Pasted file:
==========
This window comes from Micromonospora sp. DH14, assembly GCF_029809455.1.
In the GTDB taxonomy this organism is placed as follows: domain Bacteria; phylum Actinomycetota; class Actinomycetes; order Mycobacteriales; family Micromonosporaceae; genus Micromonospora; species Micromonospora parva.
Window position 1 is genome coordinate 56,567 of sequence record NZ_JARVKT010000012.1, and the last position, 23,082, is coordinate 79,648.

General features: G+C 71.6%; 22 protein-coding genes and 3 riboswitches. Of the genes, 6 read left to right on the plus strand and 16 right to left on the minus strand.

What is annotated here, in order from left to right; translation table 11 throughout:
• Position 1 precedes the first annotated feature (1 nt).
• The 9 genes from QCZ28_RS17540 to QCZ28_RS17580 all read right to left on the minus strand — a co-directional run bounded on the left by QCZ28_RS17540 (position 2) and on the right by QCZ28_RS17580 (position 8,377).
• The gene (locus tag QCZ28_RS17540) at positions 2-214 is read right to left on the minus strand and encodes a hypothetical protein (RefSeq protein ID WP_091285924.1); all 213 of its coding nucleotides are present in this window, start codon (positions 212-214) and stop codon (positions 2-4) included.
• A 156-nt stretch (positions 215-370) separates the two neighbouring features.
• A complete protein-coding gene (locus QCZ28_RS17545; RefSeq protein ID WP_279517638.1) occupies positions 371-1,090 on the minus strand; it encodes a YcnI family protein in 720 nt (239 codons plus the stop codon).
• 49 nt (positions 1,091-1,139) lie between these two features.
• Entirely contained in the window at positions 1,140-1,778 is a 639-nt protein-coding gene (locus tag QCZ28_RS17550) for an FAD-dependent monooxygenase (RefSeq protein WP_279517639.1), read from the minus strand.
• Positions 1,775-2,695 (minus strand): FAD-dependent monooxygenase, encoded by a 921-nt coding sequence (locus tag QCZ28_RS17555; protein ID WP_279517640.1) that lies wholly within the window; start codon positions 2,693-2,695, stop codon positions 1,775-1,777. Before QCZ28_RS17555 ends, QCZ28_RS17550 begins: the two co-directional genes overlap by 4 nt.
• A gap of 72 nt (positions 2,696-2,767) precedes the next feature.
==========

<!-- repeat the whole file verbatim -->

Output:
This window comes from Micromonospora sp. DH14, assembly GCF_029809455.1.
In the GTDB taxonomy this organism is placed as follows: domain Bacteria; phylum Actinomycetota; class Actinomycetes; order Mycobacteriales; family Micromonosporaceae; genus Micromonospora; species Micromonospora parva.
Window position 1 is genome coordinate 56,567 of sequence record NZ_JARVKT010000012.1, and the last position, 23,082, is coordinate 79,648.

General features: G+C 71.6%; 22 protein-coding genes and 3 riboswitches. Of the genes, 6 read left to right on the plus strand and 16 right to left on the minus strand.

What is annotated here, in order from left to right; translation table 11 throughout:
• Position 1 precedes the first annotated feature (1 nt).
• The 9 genes from QCZ28_RS17540 to QCZ28_RS17580 all read right to left on the minus strand — a co-directional run bounded on the left by QCZ28_RS17540 (position 2) and on the right by QCZ28_RS17580 (position 8,377).
• The gene (locus tag QCZ28_RS17540) at positions 2-214 is read right to left on the minus strand and encodes a hypothetical protein (RefSeq protein ID WP_091285924.1); all 213 of its coding nucleotides are present in this window, start codon (positions 212-214) and stop codon (positions 2-4) included.
• A 156-nt stretch (positions 215-370) separates the two neighbouring features.
• A complete protein-coding gene (locus QCZ28_RS17545; RefSeq protein ID WP_279517638.1) occupies positions 371-1,090 on the minus strand; it encodes a YcnI family protein in 720 nt (239 codons plus the stop codon).
• 49 nt (positions 1,091-1,139) lie between these two features.
• Entirely contained in the window at positions 1,140-1,778 is a 639-nt protein-coding gene (locus tag QCZ28_RS17550) for an FAD-dependent monooxygenase (RefSeq protein WP_279517639.1), read from the minus strand.
• Positions 1,775-2,695 (minus strand): FAD-dependent monooxygenase, encoded by a 921-nt coding sequence (locus tag QCZ28_RS17555; protein ID WP_279517640.1) that lies wholly within the window; start codon positions 2,693-2,695, stop codon positions 1,775-1,777. Before QCZ28_RS17555 ends, QCZ28_RS17550 begins: the two co-directional genes overlap by 4 nt.
• A gap of 72 nt (positions 2,696-2,767) precedes the next feature.